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Lasers Keep Crows Out Of The Corn

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JAMES SCHLETT, EDITOR, [email protected]

From mid-July through October, just as New England sweet corn crops ripen, flocks of blackbirds, starlings, grackles and crows swarm and strip the fields, inflicting up to $800 in lost product per acre.

Traditionally, farmers have relied on propane cannons to scare the birds away with loud booms at random intervals. While an effective deterrent, the cannons are begrudged as much by people living next to cornfields as they are by the birds that ravage them. And that is why the Rhode Island Department of Environmental Management asked Rebecca Brown, a professor of plant sciences at the University of Rhode Island in Kingston, R.I., to study the effectiveness of a laser-based alternative at small farms.

University of Rhode Island professor Rebecca Brown stands in a sweet corn field with a laser bird control system.
Courtesy of the University of Rhode Island.

“We thought we should test this [technology] and get some data and share it,” said Brown.

Before researching laser bird control she had studied a process called “topping,” which involves cutting off corn stalks’ tops after they shed pollen, as a bird deterrent method. This labor-intensive technique removes crop topcover and makes birds in cornfields vulnerable to predators, but it was not embraced by farmers.

Meanwhile, laser bird control is gaining more traction in the agricultural industry. For example, the Bird Control Group in Delft, the Netherlands, along with Carpe Diem Technologies in Vancouver, British Columbia, Canada, offer agricultural laser bird-control solutions, which some Rhode Island farmers have already deployed. However, many commercial lasers cover areas far larger than the small New England farms involved in Brown’s study — the first of its kind in the region. For example, the Agrilaser Automatic, an automated system, has a range of 3,000 meters, allowing it to cover up to 3,000 acres, and the handheld Agrilaser Lite has a range of 1,000 meters. In contrast, Brown’s study involves an automated system with a commercial green laser pointer.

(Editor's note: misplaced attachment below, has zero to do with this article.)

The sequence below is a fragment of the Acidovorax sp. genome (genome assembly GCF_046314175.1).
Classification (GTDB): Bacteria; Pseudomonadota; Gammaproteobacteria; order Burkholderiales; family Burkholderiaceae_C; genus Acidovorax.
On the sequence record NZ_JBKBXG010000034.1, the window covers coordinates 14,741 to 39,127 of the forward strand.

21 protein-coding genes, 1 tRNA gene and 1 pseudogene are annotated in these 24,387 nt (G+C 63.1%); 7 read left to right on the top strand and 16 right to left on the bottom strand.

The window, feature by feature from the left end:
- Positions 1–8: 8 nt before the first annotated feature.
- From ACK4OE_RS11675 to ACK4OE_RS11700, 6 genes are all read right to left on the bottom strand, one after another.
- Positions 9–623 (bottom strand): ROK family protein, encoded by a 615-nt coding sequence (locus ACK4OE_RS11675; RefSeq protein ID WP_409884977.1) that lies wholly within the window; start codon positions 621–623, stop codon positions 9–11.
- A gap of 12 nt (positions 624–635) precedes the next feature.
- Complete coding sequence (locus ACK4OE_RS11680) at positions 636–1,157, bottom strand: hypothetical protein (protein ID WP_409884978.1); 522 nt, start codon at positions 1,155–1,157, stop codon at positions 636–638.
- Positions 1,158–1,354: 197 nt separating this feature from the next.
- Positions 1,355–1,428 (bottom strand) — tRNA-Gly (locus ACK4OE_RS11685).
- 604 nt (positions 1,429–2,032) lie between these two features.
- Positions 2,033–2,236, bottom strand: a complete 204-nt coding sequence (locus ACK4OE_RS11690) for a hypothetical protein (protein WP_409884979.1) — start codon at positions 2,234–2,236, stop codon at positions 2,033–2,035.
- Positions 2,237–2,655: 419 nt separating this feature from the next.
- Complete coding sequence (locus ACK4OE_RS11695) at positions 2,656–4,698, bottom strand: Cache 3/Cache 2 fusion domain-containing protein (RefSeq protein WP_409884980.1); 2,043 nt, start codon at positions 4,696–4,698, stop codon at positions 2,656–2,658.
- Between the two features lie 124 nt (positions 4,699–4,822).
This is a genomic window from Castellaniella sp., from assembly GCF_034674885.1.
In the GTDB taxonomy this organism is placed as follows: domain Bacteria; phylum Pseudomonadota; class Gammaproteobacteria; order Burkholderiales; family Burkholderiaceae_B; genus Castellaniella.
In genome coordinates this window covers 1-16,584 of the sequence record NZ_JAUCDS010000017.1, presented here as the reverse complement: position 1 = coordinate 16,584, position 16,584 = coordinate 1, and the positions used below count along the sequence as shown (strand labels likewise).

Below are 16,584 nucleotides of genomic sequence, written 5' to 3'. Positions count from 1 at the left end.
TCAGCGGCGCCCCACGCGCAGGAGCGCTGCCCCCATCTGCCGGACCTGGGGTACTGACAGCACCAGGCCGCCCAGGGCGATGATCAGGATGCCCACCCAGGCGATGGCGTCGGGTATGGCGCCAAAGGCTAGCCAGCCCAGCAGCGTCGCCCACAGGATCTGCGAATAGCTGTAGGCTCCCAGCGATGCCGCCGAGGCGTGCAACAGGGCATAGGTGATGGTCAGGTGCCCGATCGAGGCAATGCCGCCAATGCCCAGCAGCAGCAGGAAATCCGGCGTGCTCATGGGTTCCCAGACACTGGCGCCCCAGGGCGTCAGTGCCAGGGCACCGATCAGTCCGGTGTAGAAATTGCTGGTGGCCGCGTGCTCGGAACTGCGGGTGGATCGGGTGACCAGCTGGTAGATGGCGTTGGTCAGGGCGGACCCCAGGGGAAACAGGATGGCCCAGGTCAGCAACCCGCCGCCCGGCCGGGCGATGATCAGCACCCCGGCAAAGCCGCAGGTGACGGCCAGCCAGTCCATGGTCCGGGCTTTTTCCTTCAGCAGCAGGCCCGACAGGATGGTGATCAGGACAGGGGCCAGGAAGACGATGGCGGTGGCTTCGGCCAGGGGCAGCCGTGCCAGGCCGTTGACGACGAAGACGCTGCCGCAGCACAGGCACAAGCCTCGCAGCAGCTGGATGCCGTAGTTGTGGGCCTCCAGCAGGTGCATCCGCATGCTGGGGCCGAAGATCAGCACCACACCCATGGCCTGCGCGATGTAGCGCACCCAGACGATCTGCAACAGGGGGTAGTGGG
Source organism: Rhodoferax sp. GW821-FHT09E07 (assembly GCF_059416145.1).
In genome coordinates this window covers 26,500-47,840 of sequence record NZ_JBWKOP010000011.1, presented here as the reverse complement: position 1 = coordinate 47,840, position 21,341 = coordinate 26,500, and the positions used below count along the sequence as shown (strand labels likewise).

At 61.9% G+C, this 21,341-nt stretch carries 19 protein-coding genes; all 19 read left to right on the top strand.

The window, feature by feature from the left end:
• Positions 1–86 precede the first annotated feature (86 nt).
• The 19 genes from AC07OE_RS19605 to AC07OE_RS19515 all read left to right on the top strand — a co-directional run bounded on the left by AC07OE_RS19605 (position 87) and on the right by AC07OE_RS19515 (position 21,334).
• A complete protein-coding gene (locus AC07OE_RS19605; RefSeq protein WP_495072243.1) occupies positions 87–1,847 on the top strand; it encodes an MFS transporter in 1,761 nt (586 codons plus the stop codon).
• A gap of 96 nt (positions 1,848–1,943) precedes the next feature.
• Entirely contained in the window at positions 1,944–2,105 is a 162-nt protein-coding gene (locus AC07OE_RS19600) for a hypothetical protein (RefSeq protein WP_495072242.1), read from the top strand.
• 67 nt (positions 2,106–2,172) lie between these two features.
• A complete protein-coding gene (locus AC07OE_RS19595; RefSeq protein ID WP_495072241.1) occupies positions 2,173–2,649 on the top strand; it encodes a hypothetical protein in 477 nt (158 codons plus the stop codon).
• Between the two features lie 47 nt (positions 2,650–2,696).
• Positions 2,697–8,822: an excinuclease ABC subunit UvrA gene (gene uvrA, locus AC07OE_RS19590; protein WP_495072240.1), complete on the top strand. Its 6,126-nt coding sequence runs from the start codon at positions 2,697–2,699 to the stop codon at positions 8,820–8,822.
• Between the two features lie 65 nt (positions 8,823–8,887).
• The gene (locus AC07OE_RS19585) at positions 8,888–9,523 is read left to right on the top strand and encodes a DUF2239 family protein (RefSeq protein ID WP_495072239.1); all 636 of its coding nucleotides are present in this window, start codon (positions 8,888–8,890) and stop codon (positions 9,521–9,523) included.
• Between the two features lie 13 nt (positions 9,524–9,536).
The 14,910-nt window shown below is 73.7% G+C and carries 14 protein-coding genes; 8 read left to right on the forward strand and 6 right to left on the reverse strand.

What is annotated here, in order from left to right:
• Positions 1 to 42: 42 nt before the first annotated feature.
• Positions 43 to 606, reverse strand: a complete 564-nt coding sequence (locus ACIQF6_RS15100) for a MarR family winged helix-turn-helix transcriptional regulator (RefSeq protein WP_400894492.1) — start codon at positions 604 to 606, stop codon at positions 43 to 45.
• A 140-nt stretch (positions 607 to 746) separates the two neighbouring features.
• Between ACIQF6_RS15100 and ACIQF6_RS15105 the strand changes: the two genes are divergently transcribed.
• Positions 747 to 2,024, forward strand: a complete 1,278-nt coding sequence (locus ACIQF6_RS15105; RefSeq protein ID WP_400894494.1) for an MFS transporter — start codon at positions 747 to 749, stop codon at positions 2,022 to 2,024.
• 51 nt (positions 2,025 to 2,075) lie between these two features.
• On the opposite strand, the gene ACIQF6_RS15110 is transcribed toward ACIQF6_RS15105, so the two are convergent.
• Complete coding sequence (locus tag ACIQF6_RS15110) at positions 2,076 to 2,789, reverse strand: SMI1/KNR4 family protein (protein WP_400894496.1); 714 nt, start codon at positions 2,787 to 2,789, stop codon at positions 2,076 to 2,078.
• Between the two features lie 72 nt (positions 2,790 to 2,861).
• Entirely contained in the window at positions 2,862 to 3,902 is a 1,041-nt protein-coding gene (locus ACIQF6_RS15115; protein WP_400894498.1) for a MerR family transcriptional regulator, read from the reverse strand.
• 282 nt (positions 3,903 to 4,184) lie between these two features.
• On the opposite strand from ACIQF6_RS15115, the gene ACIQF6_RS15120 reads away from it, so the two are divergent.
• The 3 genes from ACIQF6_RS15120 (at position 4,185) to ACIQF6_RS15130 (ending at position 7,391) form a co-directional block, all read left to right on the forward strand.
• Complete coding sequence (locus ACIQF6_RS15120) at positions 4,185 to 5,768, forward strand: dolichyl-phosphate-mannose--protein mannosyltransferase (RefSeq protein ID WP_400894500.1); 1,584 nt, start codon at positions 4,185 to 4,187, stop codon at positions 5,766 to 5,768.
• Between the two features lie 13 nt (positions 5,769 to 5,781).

“You don’t need a high-power laser to cover an area of 10 to 15 acres, which is what our farmers are looking for,” said Brown.

An ear of sweet corn ravaged by birds.
An ear of sweet corn ravaged by birds. Courtesy of the University of Rhode Island.

Brown’s system horizontally sweeps the laser beam over the sweet corn. She noted that green lasers have been shown to be good at deterring flocking birds, whereas red lasers are ideal for roosting birds. After preliminary studies, she said the laser beam does not appear to injure the birds, which are sensitive to moving light and could perceive sudden flashes as a predator approaching from above.

An old folk tale recalls a Georgian farmer and his wife who slept in one Sunday. Noticing the inactivity on the farm, a flock of crows descended on its cornfields, prompting a rooster to cry, “Cock-a-doodle-doo — the crows are in the corn!” But the farmer and his wife slept through this alarm and awoke later to find their corn had been eaten. That is why in Georgia another way of saying, “It’s time to get up” is “The crows are in the corn.”

Maybe if lasers were around back then they’d be saying, “The right light in the morn keeps the fields full of corn.”

Dec 2016
Post ScriptsBiophotonicsUniversity of Rhode Islandcornfarmerspropane cannonscornfieldsRhode Island Department of Environmental Managementlaser-based

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